Torah Study Notes 7-28-12

AN APOLOGY TO READERS: THESE NOTES ARE OF NECESSITY VERY SCHEMATIC. DISCUSSIONS IN THE TORAH STUDY CLASSES TEND TO BE INTELLECTUALLY WIDE-RANGING AND REPORTING THE FULL SCOPE OF THE MANY ORIGINAL IDEAS AND INSIGHTS PRESENTED IS DIFFICULT.
July 28, 2012
p. 1166
Deuteronomy is presented to us as one long speech by Moses. The “I” is generally Moses but at times he is quoting God. He recaps the travels through the wilderness. There is little here that is taken from elsewhere in the Torah. Consider Exodus 19 where God is speaking to Moses and then Moses speaks to the Israelites – presumably what God said but with slight differences. In putting something in your own words you are inevitably putting yourself into the message. You become an editor or a “translator.” There is also a theological element: whatever Moses understands is only a portion of what God can reveal. The very act of communication is always partial to the listener. Did the Deuteronomist know all of this? Even if he did he has treated the material with humility rather than arrogance. ML: Was all of this derived from an oral tradition? PG: Generally, but there is a core of actual experience – this is true of every writer. Whoever is putting pen to the paper in the Torah is confident that they are recording the will of God – it is not created from their own experiential reality.
46: Passing through the lands of Esau. SN: This is redolent of the beginning of Exodus with the conflict between Jacob and Esau. Clearly a sense of mistrust still persists. PG: A useful observation. The difference is between pre and post exilic writings. The text here requires the respect of the territory of Esau. This is a change from the book of Numbers where the Israelites want to cross the land but it is not permitted. The unspoken part of this is that the Edomiites must respect your territory – which they did not do during the Babylonian invasion. The Edomiites took Israeli land at that time. Post-exilic Esau therefore becomes more of a villain. AF: Does this suggest that the descendents of Esau have their own covenant with God? PG: No, Only that their integrity will be preserved. God at this point is only working with one family. God has started with all of humanity with Adam and Eve. That didn’t work. Similarly, all the descendents of Noah. That didn’t work either. Now he is focused on one family. Buber puts it nicely: the history of the Jews is the history of humanity. LL with a smile: Has God’s plan worked the third time? SN: It’s looking apocalyptic. PG: These experiments take a long time.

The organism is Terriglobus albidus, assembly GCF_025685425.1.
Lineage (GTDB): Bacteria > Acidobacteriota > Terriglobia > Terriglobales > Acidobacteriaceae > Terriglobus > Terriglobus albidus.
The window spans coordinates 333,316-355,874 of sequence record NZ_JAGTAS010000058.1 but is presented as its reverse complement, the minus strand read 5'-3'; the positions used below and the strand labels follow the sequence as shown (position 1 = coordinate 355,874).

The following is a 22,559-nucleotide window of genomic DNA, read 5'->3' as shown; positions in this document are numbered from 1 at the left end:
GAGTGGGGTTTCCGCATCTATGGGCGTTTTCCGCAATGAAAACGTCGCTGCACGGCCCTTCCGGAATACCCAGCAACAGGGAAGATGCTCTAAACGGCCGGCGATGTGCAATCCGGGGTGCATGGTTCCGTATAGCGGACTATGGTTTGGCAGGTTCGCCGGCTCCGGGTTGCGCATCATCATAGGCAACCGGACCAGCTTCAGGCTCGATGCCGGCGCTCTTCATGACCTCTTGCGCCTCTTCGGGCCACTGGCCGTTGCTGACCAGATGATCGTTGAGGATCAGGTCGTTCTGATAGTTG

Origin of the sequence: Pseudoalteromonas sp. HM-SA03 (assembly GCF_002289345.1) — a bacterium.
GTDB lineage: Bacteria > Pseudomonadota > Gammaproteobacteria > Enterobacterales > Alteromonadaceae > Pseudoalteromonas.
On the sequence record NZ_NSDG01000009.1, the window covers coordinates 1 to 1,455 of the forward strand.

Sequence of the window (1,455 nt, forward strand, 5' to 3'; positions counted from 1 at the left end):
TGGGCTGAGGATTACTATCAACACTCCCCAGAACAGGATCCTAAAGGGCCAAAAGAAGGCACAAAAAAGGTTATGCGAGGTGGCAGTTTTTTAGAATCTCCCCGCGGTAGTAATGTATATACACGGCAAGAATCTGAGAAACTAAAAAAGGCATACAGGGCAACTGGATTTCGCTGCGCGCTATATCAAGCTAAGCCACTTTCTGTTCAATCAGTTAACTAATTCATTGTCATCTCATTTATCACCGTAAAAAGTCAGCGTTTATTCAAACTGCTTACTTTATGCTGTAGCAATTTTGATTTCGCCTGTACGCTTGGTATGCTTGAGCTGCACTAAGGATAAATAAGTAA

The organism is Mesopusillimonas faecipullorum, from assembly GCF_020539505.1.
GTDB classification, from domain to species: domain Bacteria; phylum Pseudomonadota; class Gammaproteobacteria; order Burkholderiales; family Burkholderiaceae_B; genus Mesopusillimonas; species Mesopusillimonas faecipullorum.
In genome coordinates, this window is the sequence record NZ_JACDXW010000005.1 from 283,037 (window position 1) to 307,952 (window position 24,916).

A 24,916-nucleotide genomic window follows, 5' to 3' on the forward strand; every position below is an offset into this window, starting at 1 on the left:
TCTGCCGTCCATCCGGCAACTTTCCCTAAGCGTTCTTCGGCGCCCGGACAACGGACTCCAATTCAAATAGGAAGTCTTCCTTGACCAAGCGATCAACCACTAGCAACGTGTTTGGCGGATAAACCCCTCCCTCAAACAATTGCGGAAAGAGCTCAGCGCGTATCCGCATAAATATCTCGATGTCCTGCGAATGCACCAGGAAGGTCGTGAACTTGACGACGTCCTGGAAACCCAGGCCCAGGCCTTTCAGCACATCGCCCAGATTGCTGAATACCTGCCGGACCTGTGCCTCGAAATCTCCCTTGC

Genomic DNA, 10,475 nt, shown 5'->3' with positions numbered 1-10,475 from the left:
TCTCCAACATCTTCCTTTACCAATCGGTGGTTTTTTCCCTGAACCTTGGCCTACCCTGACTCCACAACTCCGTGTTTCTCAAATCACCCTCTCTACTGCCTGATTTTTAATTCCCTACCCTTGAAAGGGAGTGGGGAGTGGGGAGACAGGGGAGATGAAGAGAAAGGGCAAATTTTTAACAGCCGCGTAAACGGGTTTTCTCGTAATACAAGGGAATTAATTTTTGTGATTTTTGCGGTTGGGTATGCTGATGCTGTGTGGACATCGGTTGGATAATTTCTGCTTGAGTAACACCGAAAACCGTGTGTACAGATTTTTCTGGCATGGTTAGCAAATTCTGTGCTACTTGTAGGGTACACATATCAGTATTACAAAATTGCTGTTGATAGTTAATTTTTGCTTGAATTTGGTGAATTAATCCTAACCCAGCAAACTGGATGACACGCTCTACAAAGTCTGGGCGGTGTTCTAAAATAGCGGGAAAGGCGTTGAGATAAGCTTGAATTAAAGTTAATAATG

Note that the organizers of this text are evoking a legendary past – just as we do in tales of dragons. Batman wears a cape. No one wears capes any more. We use the past not to return to the past but to give guidance to the future. This is like a fugue where the voices are ever changing. CL: During the Renaissance there was a great revival of interest in the Old Testament. The ceiling of the Sistine Chapel is in accordance with your suggestion as to the importance of the Garden of Eden and the story of Noah. LL: The Sistine Chapel is constructed on the basis of God’s instruction for the building of the Temple of Solomon. See: http://www.ask.com/wiki/Sistine_Chapel?#Exterior
AF: I lived in Morocco for a year and a half and was very impressed with the way the Koran was taught. There were story tellers who evoked great passion in the listeners. PG: The Koran today is taught chiefly in madrassa’s where the students – generally young men – memorize the text. In some Arab cultures they are permitted to ask questions – much as we are doing today.